The accord raises the cost of settlements in the scandal so far to more than $23 billion in the U.S. and Canada, blowing through the $19 billion set aside to resolve the disputes.
Volkswagen AG’s supervisory board is set to sign off on a $4.3 billion settlement of U.S. criminal and civil penalties for rigging diesel-powered cars to cheat on emissions tests, the latest step in the carmaker’s effort to resolve the scandal.
The agreement with the U.S. Department of Justice and customs authorities will include a guilty plea, VW said. The board plans to meet today to review the agreement.
The accord raises the cost of settlements in the scandal so far to more than $23 billion in the U.S. and Canada, blowing through the 18.2 billion euros ($19.08 billion) the carmaker had set aside to resolve the disputes. At the same time, it would remove one of the last big regulatory obstacles for Volkswagen before the Jan. 20 inauguration of Donald Trump as U.S. president, enabling the carmaker to begin rebuilding its reputation in the country and focus on plans for clean-energy vehicles.
“Although the settlement is higher than reports had indicated, we view the resolution as a positive catalyst for Volkswagen since it removes the final known major liability” from the diesel scandal, even with other legal issues pending, analysts at Goldman Sachs said in a report to clients.
U.S. courts must still approve the settlement. VW also is involved in investor lawsuits in the U.S. and in Germany related to how the emissions-test rigging affected the stock price, as well as consumer lawsuits and a criminal probe in Germany.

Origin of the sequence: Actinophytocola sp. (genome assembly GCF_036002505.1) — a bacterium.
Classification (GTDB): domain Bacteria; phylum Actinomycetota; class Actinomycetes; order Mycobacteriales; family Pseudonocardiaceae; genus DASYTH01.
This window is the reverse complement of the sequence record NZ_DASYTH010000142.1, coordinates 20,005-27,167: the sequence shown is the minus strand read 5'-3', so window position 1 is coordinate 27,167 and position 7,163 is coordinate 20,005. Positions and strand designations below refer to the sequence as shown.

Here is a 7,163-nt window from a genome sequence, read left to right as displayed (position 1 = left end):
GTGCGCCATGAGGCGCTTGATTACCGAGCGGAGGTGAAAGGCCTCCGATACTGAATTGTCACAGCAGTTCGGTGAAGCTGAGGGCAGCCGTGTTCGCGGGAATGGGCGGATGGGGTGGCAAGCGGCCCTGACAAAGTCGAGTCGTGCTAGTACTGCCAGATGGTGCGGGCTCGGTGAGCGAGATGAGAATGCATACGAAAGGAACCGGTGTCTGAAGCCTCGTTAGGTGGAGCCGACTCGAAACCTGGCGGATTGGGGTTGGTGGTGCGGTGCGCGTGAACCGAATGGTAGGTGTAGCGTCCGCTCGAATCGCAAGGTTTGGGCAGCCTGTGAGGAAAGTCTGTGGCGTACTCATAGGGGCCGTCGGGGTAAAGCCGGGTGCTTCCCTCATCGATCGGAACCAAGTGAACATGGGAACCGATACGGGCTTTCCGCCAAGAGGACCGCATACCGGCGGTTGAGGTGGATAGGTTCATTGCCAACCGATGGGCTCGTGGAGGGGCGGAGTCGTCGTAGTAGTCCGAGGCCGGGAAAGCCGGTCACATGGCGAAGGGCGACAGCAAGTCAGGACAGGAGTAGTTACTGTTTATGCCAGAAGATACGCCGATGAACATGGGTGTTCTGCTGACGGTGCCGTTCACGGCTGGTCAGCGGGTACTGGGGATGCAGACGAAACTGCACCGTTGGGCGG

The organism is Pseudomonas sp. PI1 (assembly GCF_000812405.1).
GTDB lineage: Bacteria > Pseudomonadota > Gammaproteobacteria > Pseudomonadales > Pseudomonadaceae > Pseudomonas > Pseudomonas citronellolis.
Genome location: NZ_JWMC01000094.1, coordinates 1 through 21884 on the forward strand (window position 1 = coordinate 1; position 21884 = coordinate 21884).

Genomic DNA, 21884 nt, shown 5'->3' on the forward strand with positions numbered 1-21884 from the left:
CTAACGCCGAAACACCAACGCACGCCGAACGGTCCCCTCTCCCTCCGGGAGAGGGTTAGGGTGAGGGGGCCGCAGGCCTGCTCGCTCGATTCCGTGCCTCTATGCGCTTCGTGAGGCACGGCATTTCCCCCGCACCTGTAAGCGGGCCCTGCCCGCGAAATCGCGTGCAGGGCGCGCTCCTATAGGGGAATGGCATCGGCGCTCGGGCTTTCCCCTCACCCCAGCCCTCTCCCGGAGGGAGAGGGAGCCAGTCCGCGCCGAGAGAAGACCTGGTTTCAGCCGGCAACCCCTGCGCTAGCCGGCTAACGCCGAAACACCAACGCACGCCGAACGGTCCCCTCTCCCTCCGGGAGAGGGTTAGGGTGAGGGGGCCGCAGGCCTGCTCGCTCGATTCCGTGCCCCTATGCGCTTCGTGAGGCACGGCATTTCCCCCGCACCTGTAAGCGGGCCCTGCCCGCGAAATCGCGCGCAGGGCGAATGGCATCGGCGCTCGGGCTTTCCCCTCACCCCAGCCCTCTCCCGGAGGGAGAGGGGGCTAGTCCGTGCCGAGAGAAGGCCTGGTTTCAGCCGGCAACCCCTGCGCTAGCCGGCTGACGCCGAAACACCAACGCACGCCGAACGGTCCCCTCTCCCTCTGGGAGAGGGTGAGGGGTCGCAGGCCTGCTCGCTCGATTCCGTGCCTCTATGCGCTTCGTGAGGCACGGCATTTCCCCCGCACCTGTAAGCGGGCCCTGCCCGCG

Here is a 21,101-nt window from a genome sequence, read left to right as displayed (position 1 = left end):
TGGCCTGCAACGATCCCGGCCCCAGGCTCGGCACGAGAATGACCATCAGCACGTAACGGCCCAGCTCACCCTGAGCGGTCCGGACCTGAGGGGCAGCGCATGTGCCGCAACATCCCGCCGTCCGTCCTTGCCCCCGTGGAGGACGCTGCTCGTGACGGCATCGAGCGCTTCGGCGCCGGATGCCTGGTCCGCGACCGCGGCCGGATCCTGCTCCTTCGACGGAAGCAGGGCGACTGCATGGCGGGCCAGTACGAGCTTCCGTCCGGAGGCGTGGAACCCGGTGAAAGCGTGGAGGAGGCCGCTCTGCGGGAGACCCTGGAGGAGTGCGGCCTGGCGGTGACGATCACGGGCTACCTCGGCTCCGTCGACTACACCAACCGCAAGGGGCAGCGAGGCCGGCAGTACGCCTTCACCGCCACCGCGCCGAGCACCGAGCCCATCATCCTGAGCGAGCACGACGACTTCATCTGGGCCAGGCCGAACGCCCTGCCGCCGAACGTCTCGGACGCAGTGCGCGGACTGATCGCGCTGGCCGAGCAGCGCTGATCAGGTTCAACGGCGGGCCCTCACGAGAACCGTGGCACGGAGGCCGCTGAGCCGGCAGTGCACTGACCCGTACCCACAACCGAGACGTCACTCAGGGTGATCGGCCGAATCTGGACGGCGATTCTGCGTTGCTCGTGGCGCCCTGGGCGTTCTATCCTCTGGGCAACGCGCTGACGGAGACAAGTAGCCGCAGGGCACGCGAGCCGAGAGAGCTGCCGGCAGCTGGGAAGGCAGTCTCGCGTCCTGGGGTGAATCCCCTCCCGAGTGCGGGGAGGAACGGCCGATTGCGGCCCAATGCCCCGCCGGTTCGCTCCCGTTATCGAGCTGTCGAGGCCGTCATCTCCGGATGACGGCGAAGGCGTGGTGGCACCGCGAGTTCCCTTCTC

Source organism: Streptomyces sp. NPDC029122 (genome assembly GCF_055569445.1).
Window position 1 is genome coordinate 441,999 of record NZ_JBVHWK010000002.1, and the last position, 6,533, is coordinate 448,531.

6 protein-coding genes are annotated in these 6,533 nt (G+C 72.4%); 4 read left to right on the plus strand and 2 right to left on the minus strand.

Concluding those disputes will be important as CEO Matthias Mueller seeks financial resources to shift the carmaker — which almost certainly overtook Toyota Motor Corp as the world’s biggest last year — to new technology including electric powering systems and automated driving. That strategy will cost more than 10 billion euros ($10.48 billion) in investments by 2025, the company said in June.
Volkswagen shares rose 2% to 149.20 euros ($156.41) at 09:25 a.m. in Frankfurt trading, narrowing the loss since the scandal broke in September 2015 to about 8%.
At least one employee is facing charges in the U.S. and another has already pleaded guilty related to the scheme. U.S. prosecutors are planning to charge high-level VW executives based in Germany, a person familiar with the matter said.
The draft settlement calls for strengthening compliance systems and installing an independent monitor for three years, Volkswagen said in the statement. The company didn’t say in its statement whether additional individuals would be charged or plead guilty. The Justice Department declined to comment.
U.S. authorities uncovered the carmaker’s efforts to deliberately cheat on emissions tests on diesel vehicles in 2015. The rigged engines had been installed in 11 million vehicles worldwide, and cost former CEO Martin Winterkorn his job.
The carmaker, which plans to post a provision in the fourth quarter of 2016, has the resources to absorb the costs. The company had net liquidity of 31.1 billion euros ($32.60 billion) in the automotive division at the end of the third quarter, and extended a 20 billion-euro ($20.97 billion) bridge loan facility through mid-2017 to provide an additional financial cushion and protect its credit rating.
Volkswagen’s 2016 financial performance will be hurt by the settlement, Porsche Automobil Holding SE, the investment vehicle of the Porsche and Piech billionaire families that controls 52% of VW’s voting stock, said in a statement on Tuesday.
VW engineer James Liang pleaded guilty in September in U.S. federal court in Detroit to conspiring to defraud U.S. regulators and consumers. Liang, who was involved in creating a defeat device so cars with 2.0-liter diesel engine could pass emissions tests, is scheduled to be sentenced May 3 and faces as long as five years in prison. He’s cooperating with prosecutors.
Oliver Schmidt, the company’s liaison with U.S. environmental regulators, was arrested Saturday in Florida and is scheduled to appear in court there again Thursday.
By Margaret Cronin Fisk, Tommaso Ebhardt and Christoph Rauwald, with assistance from Tom Schoenberg and Kartikay Mehrotra.